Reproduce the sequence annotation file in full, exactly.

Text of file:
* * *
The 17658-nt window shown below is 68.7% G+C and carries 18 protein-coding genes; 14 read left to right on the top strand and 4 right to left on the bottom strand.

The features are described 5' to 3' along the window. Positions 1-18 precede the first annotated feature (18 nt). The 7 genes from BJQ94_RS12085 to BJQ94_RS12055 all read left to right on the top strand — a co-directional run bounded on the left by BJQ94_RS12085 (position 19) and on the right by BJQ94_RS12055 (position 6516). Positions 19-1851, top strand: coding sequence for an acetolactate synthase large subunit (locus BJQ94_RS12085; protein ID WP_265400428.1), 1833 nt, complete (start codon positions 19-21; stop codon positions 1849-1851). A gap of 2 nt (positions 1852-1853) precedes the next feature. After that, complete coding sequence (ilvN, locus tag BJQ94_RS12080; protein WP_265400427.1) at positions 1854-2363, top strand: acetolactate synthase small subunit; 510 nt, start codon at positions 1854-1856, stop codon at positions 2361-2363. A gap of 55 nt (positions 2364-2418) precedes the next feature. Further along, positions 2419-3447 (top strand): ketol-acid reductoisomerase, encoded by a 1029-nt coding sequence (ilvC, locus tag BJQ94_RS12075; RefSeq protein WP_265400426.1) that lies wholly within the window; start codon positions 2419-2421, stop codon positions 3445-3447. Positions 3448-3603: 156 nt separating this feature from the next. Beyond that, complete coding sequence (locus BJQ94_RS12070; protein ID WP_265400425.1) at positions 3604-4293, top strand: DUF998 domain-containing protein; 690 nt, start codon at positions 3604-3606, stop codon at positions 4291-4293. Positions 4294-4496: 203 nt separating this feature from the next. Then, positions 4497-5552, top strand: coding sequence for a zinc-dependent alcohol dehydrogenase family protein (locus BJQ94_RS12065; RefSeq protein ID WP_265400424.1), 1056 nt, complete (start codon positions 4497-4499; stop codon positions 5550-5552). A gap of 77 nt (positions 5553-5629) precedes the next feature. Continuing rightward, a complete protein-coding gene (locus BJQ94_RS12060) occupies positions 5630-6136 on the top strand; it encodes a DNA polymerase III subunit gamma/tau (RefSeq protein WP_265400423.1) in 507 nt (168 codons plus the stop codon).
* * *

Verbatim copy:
The 17658-nt window shown below is 68.7% G+C and carries 18 protein-coding genes; 14 read left to right on the top strand and 4 right to left on the bottom strand.

The features are described 5' to 3' along the window. Positions 1-18 precede the first annotated feature (18 nt). The 7 genes from BJQ94_RS12085 to BJQ94_RS12055 all read left to right on the top strand — a co-directional run bounded on the left by BJQ94_RS12085 (position 19) and on the right by BJQ94_RS12055 (position 6516). Positions 19-1851, top strand: coding sequence for an acetolactate synthase large subunit (locus BJQ94_RS12085; protein ID WP_265400428.1), 1833 nt, complete (start codon positions 19-21; stop codon positions 1849-1851). A gap of 2 nt (positions 1852-1853) precedes the next feature. After that, complete coding sequence (ilvN, locus tag BJQ94_RS12080; protein WP_265400427.1) at positions 1854-2363, top strand: acetolactate synthase small subunit; 510 nt, start codon at positions 1854-1856, stop codon at positions 2361-2363. A gap of 55 nt (positions 2364-2418) precedes the next feature. Further along, positions 2419-3447 (top strand): ketol-acid reductoisomerase, encoded by a 1029-nt coding sequence (ilvC, locus tag BJQ94_RS12075; RefSeq protein WP_265400426.1) that lies wholly within the window; start codon positions 2419-2421, stop codon positions 3445-3447. Positions 3448-3603: 156 nt separating this feature from the next. Beyond that, complete coding sequence (locus BJQ94_RS12070; protein ID WP_265400425.1) at positions 3604-4293, top strand: DUF998 domain-containing protein; 690 nt, start codon at positions 3604-3606, stop codon at positions 4291-4293. Positions 4294-4496: 203 nt separating this feature from the next. Then, positions 4497-5552, top strand: coding sequence for a zinc-dependent alcohol dehydrogenase family protein (locus BJQ94_RS12065; RefSeq protein ID WP_265400424.1), 1056 nt, complete (start codon positions 4497-4499; stop codon positions 5550-5552). A gap of 77 nt (positions 5553-5629) precedes the next feature. Continuing rightward, a complete protein-coding gene (locus BJQ94_RS12060) occupies positions 5630-6136 on the top strand; it encodes a DNA polymerase III subunit gamma/tau (RefSeq protein WP_265400423.1) in 507 nt (168 codons plus the stop codon).